For some, it will be the moment the call ended. The white blur of the nurse’s glove across the screen. The last thing to come between them and their loved one. Others will recall the long wait in the nursing home car park. The closest they could get.
The lucky ones will say: Remember when people wore masks to go grocery shopping? What year was that again? 2020? Yeah. Wow. Everything closed for months. I got so good at baking! Learned to play the piano, too. They were crazy times!
But we are not there yet. We are not yet reminiscing. There is still time to learn from this mess. We must seize the opportunity with all the strength we’ve got.
Economy in focus
Like most crises, this one too is about the economy. About the haves and the have-nots. The should-haves and the should-not-haves.
This week, the oil industry gifted us with a metaphor to illustrate the worthless abundance that characterizes the global economy. As producers of West Texas Intermediate ran out of storage space, they were left with no option but to pay others to take it off their hands. As a result, the price of the US benchmark plunged to below zero for the first time in history.
The barrels may have been overflowing but the people were getting poorer.
Meanwhile the grounded planes, shuttered factories and closed offices have enabled a far more precious commodity to emerge: time. Time at home. Time spent in nature. Time with your family. Time to cook. Time for art. Time to think.
More time for yourself?
In 1930, the British economist John Maynard Keynes predicted that technological advancement would lead to a dramatic reduction in labor time. He envisioned a 15-hour work week, with the surplus time devoted to intellectual advancement, leisure and the arts.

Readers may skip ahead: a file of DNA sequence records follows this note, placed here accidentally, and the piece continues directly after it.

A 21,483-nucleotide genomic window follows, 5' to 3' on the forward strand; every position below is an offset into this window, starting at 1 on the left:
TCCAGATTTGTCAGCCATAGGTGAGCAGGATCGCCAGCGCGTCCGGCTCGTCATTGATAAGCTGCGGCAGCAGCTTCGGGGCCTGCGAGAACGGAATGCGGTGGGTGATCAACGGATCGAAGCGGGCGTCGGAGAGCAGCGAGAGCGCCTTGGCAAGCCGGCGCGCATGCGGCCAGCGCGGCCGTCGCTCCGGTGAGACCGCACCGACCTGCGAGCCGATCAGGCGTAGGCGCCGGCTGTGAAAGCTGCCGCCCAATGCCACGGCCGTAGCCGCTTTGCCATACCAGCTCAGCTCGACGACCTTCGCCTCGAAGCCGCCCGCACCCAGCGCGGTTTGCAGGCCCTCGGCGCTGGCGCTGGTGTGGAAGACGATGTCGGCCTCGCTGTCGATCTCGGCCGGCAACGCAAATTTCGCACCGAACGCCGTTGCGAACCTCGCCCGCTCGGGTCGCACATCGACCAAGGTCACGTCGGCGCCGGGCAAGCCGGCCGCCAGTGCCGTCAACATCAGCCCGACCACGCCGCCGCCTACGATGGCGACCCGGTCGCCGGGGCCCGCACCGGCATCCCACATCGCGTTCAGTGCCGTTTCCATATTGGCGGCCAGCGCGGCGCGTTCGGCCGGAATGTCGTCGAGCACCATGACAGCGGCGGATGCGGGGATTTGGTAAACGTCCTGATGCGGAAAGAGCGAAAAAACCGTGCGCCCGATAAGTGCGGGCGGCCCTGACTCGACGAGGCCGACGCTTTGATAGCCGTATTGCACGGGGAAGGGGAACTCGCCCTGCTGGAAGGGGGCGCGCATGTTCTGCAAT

He could not have predicted that the trend would go toward fetishized productivity and obsessive consumption. That time would become the scarcest commodity of them all.
More and more superproductive industrial robots should actually enable us to reduce our working hours step by step. But it’s just not happening
A population with little time and next-to-no job security is a gift to populists and a threat to democracy. It leads to mindlessness and fatigue and mobilization in all the wrong directions. It is what we have today.
Just look at the United States, where the president — as usual — has twisted and commodified the crisis for his own gain. Many lives have been lost as a result. Despite this, protesters gather in the streets to oppose measures that more sage governors have implemented to protect them.
In China, where the virus originated, doctor Li Wenliang who spoke out about it, was brutally silenced. Once the wind changed, he was exonerated but by then it was too late. He was already dead.
In Britain, Brazil and the Philippines, the arrogance and ignorance displayed by leaders has cost lives. In New Zealand, Germany and Taiwan, in contrast, humility has proven to be a life-saving force.
Something was rotten before
In much of the world, the labor market is now divided between those who are essential and those who are not. Many of those upon whom our survival depends are not paid accordingly. Care workers, cleaners, nurses, truck drivers, supermarket cashiers and fruit pickers continue their work as advertising executives, marketers, stockbrokers and football players stay at home.
All of this is indication that the global economy was sick long before the coronavirus struck. Thankfully, there are remedies available. Many of them begin at home. We can buy less and buy local so that the race toward the cheapest labor in the poorest conditions can finally come to an end.
We can enact laws that require essential workers to be paid no less than a country’s median salary and ideally, considerably more.
We can refuse to accept leaders who sew hatred and spite and instead celebrate those who display compassion and sagaciousness. We can reclaim our time by demanding flexibility from our employers and by abandoning ladders that aren’t worth climbing. We can stop worshipping wealth and start cherishing the arts instead.
We must acknowledge that the only bailout for the moral bankruptcy this crisis has exposed is a functioning democracy. We must be mindful that this requires informed, engaged citizens who have the time and the means to act locally on the basis of what they want to see globally. This is the only way to restore health to an economy whose ailments far predate the coronavirus.